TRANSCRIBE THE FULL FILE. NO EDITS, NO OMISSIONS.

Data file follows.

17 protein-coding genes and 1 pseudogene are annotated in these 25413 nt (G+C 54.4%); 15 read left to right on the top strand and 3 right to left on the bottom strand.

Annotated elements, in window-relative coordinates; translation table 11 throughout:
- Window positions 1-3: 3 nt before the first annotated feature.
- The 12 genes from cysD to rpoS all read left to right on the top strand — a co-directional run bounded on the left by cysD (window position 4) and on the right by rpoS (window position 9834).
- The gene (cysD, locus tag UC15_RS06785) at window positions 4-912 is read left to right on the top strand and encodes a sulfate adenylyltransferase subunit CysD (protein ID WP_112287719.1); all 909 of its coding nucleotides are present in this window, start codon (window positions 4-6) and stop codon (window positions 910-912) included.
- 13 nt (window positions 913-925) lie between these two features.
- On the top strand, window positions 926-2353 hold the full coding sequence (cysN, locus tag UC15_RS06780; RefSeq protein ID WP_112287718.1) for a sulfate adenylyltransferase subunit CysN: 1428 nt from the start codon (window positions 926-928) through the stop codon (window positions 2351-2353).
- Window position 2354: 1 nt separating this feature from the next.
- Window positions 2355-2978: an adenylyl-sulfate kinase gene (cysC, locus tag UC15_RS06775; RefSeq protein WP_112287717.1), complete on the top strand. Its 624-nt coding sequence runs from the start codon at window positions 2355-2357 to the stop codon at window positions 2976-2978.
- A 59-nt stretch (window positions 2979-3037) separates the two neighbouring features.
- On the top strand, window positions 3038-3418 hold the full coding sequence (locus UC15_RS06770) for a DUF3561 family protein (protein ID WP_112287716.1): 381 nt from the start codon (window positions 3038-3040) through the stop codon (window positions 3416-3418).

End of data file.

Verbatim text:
17 protein-coding genes and 1 pseudogene are annotated in these 25413 nt (G+C 54.4%); 15 read left to right on the top strand and 3 right to left on the bottom strand.

Annotated elements, in window-relative coordinates; translation table 11 throughout:
- Window positions 1-3: 3 nt before the first annotated feature.
- The 12 genes from cysD to rpoS all read left to right on the top strand — a co-directional run bounded on the left by cysD (window position 4) and on the right by rpoS (window position 9834).
- The gene (cysD, locus tag UC15_RS06785) at window positions 4-912 is read left to right on the top strand and encodes a sulfate adenylyltransferase subunit CysD (protein ID WP_112287719.1); all 909 of its coding nucleotides are present in this window, start codon (window positions 4-6) and stop codon (window positions 910-912) included.
- 13 nt (window positions 913-925) lie between these two features.
- On the top strand, window positions 926-2353 hold the full coding sequence (cysN, locus tag UC15_RS06780; RefSeq protein ID WP_112287718.1) for a sulfate adenylyltransferase subunit CysN: 1428 nt from the start codon (window positions 926-928) through the stop codon (window positions 2351-2353).
- Window position 2354: 1 nt separating this feature from the next.
- Window positions 2355-2978: an adenylyl-sulfate kinase gene (cysC, locus tag UC15_RS06775; RefSeq protein WP_112287717.1), complete on the top strand. Its 624-nt coding sequence runs from the start codon at window positions 2355-2357 to the stop codon at window positions 2976-2978.
- A 59-nt stretch (window positions 2979-3037) separates the two neighbouring features.
- On the top strand, window positions 3038-3418 hold the full coding sequence (locus UC15_RS06770) for a DUF3561 family protein (protein ID WP_112287716.1): 381 nt from the start codon (window positions 3038-3040) through the stop codon (window positions 3416-3418).